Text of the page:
PAGE 1←                        →PAGE 31_EN_-_The_beginning.html3_EN_-_Analogy.htmlshapeimage_9_link_0shapeimage_9_link_1

Sold out/God’s own land


Jutta Nienhaus
“Mops” Nienhaus
Martin Thurn 

The Joice finally signed a recording contract with Produzioni 28, which guaranteed them the freedom of determining their own music. For the moment, however, the band continued gigging almost uninterruptedly.

On a beautiful summer evening on 28 June 1971, The Joice played an open-air festival near Arona (Lago Maggiore), where Toad, the Swiss band, also appeared. During a free interpretation of sequences of Pink Floyd’s “Atom heart Mother”, the keyboarder of the previous band, Nicola Pankoff (born 1948), stepped onto the stage, put his organ, which was still standing there, into operation and played along with the band. Although they had never seen each other before, the music was wonderful. That was the beginning of a very productive 14-month co-operation as he joined the band the following day, turning it into a six-piece line-up.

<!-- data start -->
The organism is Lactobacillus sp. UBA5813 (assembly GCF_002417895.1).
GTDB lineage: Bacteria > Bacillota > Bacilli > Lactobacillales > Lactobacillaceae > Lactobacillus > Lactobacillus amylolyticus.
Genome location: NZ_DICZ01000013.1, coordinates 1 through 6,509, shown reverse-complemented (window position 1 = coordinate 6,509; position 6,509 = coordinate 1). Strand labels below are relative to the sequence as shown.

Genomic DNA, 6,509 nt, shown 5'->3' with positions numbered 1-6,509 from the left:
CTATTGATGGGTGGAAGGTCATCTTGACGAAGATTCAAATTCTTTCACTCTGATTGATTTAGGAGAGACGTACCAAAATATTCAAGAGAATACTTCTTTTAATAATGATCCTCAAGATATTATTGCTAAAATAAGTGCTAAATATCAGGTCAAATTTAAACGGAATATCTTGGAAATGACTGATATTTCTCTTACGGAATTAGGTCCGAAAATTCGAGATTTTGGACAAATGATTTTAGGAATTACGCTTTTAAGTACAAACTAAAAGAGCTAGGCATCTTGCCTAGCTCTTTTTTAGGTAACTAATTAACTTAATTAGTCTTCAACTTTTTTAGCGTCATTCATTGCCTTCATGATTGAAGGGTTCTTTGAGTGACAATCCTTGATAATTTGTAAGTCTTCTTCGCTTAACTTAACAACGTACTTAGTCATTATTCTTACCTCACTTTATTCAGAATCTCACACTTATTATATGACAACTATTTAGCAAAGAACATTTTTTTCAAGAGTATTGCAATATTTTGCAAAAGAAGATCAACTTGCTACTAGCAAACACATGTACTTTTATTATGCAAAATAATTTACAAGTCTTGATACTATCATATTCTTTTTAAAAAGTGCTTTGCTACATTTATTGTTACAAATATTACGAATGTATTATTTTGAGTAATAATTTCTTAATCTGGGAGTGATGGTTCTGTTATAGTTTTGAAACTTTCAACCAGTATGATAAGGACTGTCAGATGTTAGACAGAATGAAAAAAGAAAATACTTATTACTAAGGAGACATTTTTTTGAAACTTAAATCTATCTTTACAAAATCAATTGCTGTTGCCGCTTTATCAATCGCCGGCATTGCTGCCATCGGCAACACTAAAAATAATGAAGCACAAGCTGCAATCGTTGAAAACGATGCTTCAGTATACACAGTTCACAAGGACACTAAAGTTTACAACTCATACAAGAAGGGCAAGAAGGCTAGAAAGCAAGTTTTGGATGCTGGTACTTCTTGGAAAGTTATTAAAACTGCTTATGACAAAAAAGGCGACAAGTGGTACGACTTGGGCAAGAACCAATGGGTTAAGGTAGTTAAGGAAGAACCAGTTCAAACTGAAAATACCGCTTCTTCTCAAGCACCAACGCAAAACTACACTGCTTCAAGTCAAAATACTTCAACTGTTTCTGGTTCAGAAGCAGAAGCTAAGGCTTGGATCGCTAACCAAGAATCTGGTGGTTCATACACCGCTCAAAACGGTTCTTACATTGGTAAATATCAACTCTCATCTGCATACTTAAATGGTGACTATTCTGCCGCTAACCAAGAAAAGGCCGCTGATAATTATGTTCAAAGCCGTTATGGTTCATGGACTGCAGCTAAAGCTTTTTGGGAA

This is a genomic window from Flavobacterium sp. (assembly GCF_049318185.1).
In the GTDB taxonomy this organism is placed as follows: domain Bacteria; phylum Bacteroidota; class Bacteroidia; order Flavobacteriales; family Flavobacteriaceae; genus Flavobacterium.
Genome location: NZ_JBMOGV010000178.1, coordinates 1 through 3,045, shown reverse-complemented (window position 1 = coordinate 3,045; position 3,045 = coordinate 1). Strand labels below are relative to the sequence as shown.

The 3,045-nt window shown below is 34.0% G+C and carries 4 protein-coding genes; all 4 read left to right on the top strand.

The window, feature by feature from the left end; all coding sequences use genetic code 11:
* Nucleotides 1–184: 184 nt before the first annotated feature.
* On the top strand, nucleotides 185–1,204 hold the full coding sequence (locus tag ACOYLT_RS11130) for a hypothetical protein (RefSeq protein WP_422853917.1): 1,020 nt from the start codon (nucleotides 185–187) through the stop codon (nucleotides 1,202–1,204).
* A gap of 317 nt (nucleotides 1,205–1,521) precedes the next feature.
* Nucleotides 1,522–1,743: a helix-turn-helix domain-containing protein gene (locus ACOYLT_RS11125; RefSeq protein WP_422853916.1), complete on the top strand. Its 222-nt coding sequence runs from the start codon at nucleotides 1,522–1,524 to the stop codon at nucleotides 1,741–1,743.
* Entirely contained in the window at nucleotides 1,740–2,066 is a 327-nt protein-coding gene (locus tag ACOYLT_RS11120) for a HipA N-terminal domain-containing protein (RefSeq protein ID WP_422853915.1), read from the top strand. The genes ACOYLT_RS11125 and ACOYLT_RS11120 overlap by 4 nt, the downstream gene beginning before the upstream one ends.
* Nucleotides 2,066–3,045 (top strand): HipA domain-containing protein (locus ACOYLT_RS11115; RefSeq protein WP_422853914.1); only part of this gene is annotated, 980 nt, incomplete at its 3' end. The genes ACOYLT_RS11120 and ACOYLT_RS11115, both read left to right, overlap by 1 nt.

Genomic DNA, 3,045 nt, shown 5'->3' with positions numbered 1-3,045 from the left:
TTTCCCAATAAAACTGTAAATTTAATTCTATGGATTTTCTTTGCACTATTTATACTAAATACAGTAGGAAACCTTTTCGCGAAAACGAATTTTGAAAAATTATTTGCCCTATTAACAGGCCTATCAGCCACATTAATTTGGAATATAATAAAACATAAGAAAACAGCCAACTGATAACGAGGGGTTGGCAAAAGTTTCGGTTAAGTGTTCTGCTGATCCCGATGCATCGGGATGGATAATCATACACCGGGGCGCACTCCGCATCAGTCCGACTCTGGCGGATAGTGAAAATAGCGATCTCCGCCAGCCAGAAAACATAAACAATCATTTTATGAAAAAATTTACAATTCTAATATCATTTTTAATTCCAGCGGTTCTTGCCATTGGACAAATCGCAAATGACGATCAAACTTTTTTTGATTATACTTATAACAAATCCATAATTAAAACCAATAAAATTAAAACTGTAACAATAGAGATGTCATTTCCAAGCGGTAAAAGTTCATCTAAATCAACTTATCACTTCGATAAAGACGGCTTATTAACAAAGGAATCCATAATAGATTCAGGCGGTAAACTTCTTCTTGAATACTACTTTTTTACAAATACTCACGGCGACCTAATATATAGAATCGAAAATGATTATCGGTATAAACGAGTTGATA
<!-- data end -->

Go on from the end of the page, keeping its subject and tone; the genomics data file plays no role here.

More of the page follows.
In the same summer, they recorded two tracks written by Martin Thurn, which, especially in the lyrics, reflected the non-political spirit of the 1968 generation: “Sold out”/”God’s own land” (Produzioni Ventotto PRV 28009). It was released as a single shortly afterwards. The cover features, from left to right, Martin Thurn, Mauro Rattaggi, Wolfgang Schoene, Jutta Nienhaus, Nikola Pankoff and Hermann-Jürgen Nienhaus.

A printing mistake on the cover and the poster accidentally changed the name into Yoice, and the band decided to go the easy way and keep it. Thanks to clever distribution, the single was available all over Italy and the circulation probably reached five-digit figures. A large part of this success, however, was based on so-called juke-box promotion, a phenomenon almost typical of Italy, which meant that singles were produced exclusively for the juke-box circuit, without covers, sometimes featuring works of other bands on the B-side. Experts might therefore find singles featuring “God’s own land” on one and Ihre Kinder’s “The Dice” on the other side. These juke-box promotion singles are very much sought after by collectors.

At the end of 1971, Mauro Rattaggi was forced to leave the band because he had to start his compulsory military service in the Italian airforce, a very negative experience for him (and for everybody else at the time). As a result, Wolfgang Schoene switched over to bass.